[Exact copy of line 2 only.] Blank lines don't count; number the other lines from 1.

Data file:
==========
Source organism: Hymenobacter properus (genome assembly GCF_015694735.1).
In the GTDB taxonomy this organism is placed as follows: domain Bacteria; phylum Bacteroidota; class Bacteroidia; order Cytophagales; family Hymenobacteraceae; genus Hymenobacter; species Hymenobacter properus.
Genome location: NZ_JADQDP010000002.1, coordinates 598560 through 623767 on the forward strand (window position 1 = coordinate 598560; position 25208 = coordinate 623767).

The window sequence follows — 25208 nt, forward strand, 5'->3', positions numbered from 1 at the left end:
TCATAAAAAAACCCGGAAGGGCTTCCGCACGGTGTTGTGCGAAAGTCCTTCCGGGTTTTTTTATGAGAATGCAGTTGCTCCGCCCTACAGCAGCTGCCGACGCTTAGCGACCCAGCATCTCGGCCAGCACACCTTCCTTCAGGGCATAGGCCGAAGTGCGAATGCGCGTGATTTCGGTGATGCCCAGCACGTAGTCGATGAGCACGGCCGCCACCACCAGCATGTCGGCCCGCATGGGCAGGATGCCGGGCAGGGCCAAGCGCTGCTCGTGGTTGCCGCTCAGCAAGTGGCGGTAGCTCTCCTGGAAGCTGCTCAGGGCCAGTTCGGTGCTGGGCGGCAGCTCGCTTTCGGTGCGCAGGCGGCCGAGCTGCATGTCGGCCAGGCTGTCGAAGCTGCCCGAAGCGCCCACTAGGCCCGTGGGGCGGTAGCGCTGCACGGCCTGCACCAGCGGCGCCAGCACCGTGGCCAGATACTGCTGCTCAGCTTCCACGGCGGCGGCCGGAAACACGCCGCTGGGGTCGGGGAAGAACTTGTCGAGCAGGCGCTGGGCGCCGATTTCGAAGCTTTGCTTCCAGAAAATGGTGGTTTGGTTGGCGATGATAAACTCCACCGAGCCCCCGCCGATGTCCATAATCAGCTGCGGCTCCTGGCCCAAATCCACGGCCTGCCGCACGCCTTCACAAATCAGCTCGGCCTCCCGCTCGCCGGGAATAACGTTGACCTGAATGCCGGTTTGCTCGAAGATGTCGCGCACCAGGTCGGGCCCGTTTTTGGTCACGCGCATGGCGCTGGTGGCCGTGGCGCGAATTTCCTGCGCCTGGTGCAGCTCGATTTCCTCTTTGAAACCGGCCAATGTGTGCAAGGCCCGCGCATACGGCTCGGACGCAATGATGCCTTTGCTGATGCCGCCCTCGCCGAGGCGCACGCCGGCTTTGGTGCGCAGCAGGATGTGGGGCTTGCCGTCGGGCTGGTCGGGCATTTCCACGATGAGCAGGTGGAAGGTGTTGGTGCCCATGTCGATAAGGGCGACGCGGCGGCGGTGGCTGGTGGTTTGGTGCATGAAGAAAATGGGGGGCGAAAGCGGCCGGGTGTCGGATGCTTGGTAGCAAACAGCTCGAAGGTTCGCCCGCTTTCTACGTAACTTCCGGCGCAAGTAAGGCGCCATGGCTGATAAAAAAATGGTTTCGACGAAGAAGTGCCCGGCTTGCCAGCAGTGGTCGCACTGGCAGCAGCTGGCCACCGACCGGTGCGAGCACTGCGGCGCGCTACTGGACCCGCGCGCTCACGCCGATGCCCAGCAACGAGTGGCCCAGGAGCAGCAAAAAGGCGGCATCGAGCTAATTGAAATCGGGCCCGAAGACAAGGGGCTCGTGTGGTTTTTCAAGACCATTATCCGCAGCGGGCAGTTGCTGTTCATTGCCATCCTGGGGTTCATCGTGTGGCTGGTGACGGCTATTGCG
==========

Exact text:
In the GTDB taxonomy this organism is placed as follows: domain Bacteria; phylum Bacteroidota; class Bacteroidia; order Cytophagales; family Hymenobacteraceae; genus Hymenobacter; species Hymenobacter properus.